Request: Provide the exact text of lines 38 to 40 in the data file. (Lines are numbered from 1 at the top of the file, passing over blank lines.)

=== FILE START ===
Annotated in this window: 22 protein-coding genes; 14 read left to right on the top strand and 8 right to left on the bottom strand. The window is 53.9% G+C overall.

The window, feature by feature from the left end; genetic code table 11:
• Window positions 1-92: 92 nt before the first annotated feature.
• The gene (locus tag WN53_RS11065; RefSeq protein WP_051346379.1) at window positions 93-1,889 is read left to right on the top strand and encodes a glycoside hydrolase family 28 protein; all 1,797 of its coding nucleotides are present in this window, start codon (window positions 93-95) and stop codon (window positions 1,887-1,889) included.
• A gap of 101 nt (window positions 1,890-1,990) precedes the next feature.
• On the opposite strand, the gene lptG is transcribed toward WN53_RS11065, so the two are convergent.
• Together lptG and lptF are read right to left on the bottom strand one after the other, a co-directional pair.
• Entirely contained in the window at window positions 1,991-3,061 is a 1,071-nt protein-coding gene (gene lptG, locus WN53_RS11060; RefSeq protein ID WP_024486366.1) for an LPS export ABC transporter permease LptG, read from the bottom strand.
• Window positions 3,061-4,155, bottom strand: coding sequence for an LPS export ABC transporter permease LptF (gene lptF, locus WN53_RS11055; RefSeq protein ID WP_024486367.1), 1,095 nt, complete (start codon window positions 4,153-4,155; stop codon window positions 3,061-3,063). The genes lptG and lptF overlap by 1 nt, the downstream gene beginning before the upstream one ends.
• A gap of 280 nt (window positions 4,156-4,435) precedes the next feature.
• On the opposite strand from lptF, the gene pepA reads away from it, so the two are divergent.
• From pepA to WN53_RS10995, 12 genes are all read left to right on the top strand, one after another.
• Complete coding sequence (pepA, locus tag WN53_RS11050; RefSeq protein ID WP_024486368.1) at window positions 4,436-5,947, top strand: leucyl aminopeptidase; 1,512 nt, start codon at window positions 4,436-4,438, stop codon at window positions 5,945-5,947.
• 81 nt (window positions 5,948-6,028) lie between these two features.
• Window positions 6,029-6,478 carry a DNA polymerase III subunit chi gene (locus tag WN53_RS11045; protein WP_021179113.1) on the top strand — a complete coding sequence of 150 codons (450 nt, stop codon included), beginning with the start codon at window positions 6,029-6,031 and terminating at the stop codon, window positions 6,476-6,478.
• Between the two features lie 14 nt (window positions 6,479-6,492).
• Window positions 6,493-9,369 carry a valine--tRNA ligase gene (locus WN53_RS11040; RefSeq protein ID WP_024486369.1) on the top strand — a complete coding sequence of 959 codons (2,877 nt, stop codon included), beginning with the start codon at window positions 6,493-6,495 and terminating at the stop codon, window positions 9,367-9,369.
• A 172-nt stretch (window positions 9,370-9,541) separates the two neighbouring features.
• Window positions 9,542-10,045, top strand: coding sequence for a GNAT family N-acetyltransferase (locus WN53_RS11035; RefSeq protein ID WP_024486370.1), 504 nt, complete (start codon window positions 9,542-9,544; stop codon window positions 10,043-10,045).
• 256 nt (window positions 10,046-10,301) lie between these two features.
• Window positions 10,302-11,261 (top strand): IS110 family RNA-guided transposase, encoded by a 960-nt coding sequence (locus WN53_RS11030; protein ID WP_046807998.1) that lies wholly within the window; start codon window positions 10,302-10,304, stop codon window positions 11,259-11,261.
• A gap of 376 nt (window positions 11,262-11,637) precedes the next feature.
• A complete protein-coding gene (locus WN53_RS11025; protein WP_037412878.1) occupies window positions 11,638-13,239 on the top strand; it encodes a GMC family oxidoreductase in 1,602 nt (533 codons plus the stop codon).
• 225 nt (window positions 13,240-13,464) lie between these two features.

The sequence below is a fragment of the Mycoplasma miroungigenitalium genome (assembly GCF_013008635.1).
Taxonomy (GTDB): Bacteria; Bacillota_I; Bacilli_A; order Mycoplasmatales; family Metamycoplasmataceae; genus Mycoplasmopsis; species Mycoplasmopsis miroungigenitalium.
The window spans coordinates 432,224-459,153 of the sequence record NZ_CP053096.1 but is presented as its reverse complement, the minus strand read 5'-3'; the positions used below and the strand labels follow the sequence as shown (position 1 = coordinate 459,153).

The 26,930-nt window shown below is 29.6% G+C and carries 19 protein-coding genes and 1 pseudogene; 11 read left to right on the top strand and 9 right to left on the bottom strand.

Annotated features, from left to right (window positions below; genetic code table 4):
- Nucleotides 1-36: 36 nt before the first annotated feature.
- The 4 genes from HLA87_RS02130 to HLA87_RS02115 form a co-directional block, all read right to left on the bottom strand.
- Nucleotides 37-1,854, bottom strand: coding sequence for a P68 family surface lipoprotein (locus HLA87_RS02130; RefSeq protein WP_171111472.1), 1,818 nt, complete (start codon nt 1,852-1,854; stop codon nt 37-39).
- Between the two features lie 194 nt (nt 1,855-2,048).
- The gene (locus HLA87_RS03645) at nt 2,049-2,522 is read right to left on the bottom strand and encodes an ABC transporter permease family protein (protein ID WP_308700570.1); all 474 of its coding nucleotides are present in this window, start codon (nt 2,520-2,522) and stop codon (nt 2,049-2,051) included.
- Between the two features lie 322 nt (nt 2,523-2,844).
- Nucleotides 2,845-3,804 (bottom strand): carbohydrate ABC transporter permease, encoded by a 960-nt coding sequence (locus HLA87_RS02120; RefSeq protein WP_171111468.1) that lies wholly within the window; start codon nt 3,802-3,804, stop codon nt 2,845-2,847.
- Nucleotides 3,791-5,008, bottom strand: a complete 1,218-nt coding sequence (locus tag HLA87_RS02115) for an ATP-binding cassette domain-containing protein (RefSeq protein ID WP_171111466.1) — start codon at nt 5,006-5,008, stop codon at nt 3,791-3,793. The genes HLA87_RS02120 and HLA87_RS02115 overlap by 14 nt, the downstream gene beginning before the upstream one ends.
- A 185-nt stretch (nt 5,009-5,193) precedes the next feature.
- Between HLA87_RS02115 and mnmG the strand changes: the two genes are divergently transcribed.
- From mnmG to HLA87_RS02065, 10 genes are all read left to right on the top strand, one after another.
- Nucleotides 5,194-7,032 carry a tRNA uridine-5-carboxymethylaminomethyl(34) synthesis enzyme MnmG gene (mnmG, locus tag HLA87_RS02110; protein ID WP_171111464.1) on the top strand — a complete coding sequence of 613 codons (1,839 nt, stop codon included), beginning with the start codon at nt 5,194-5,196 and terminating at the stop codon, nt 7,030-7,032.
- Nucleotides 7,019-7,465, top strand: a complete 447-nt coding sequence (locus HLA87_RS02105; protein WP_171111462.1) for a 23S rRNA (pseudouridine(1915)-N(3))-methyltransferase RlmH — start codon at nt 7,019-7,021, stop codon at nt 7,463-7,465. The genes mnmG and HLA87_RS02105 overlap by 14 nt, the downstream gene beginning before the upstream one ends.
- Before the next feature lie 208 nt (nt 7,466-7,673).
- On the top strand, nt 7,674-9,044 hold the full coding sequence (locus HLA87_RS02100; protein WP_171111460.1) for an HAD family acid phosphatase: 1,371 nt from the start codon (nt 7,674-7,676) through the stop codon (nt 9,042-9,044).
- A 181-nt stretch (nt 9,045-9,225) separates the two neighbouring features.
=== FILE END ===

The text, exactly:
- A 185-nt stretch (nt 5,009-5,193) precedes the next feature.
- Between HLA87_RS02115 and mnmG the strand changes: the two genes are divergently transcribed.
- From mnmG to HLA87_RS02065, 10 genes are all read left to right on the top strand, one after another.